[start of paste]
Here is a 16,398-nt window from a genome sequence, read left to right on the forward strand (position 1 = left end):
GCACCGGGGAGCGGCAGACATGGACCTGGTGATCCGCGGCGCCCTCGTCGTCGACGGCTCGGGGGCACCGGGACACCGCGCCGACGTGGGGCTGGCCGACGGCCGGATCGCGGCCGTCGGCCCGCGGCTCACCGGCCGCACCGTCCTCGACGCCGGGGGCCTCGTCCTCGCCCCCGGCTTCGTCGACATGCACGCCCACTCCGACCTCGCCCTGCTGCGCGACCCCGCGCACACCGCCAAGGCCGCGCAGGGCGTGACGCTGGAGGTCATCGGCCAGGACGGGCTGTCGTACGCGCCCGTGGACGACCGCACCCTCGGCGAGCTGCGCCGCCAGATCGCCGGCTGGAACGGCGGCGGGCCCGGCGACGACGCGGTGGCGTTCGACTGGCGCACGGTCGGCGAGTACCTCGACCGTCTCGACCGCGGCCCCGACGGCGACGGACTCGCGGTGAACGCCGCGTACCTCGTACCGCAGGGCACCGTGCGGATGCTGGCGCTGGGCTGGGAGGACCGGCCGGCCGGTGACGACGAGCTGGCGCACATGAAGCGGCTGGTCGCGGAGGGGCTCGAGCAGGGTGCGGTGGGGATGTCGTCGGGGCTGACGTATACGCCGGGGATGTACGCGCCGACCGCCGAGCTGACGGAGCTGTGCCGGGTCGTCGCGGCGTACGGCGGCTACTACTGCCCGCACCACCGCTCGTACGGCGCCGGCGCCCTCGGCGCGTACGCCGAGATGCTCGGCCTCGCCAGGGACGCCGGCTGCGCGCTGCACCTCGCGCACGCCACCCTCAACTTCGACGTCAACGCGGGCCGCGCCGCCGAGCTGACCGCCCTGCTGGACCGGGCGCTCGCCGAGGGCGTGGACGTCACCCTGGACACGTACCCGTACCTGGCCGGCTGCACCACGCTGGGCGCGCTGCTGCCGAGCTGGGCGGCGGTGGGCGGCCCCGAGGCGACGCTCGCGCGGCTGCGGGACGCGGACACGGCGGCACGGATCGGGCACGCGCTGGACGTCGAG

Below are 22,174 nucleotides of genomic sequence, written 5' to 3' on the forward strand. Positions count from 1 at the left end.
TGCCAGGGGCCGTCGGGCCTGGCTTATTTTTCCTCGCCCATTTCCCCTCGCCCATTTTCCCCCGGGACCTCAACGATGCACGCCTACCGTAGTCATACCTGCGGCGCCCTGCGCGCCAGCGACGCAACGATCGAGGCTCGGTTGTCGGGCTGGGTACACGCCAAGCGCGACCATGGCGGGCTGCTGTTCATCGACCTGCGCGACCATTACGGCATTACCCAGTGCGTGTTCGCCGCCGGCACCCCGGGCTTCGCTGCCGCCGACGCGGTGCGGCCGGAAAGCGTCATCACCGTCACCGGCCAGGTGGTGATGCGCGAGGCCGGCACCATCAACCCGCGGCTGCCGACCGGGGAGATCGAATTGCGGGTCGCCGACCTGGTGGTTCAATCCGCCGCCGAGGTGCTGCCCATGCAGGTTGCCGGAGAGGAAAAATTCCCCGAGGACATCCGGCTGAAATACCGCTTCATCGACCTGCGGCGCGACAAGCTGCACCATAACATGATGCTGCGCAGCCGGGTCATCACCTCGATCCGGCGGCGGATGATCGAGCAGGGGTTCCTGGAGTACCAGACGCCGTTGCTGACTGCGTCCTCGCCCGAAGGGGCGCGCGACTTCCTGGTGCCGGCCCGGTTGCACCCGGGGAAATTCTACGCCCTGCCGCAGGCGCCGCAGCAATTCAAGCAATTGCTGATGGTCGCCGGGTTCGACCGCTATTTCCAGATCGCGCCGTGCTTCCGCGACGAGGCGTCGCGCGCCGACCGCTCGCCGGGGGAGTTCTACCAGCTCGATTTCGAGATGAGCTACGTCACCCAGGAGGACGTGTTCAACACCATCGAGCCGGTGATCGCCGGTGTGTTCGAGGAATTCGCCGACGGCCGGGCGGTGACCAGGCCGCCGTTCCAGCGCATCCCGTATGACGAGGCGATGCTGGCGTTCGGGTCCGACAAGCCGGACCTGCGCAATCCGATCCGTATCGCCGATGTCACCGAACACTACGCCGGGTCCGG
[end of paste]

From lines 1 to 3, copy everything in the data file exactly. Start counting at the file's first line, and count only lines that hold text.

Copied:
Here is a 16,398-nt window from a genome sequence, read left to right on the forward strand (position 1 = left end):
GCACCGGGGAGCGGCAGACATGGACCTGGTGATCCGCGGCGCCCTCGTCGTCGACGGCTCGGGGGCACCGGGACACCGCGCCGACGTGGGGCTGGCCGACGGCCGGATCGCGGCCGTCGGCCCGCGGCTCACCGGCCGCACCGTCCTCGACGCCGGGGGCCTCGTCCTCGCCCCCGGCTTCGTCGACATGCACGCCCACTCCGACCTCGCCCTGCTGCGCGACCCCGCGCACACCGCCAAGGCCGCGCAGGGCGTGACGCTGGAGGTCATCGGCCAGGACGGGCTGTCGTACGCGCCCGTGGACGACCGCACCCTCGGCGAGCTGCGCCGCCAGATCGCCGGCTGGAACGGCGGCGGGCCCGGCGACGACGCGGTGGCGTTCGACTGGCGCACGGTCGGCGAGTACCTCGACCGTCTCGACCGCGGCCCCGACGGCGACGGACTCGCGGTGAACGCCGCGTACCTCGTACCGCAGGGCACCGTGCGGATGCTGGCGCTGGGCTGGGAGGACCGGCCGGCCGGTGACGACGAGCTGGCGCACATGAAGCGGCTGGTCGCGGAGGGGCTCGAGCAGGGTGCGGTGGGGATGTCGTCGGGGCTGACGTATACGCCGGGGATGTACGCGCCGACCGCCGAGCTGACGGAGCTGTGCCGGGTCGTCGCGGCGTACGGCGGCTACTACTGCCCGCACCACCGCTCGTACGGCGCCGGCGCCCTCGGCGCGTACGCCGAGATGCTCGGCCTCGCCAGGGACGCCGGCTGCGCGCTGCACCTCGCGCACGCCACCCTCAACTTCGACGTCAACGCGGGCCGCGCCGCCGAGCTGACCGCCCTGCTGGACCGGGCGCTCGCCGAGGGCGTGGACGTCACCCTGGACACGTACCCGTACCTGGCCGGCTGCACCACGCTGGGCGCGCTGCTGCCGAGCTGGGCGGCGGTGGGCGGCCCCGAGGCGACGCTCGCGCGGCTGCGGGACGCGGACACGGCGGCACGGATCGGGCACGCGCTGGACGTCGAG

Below are 22,174 nucleotides of genomic sequence, written 5' to 3' on the forward strand. Positions count from 1 at the left end.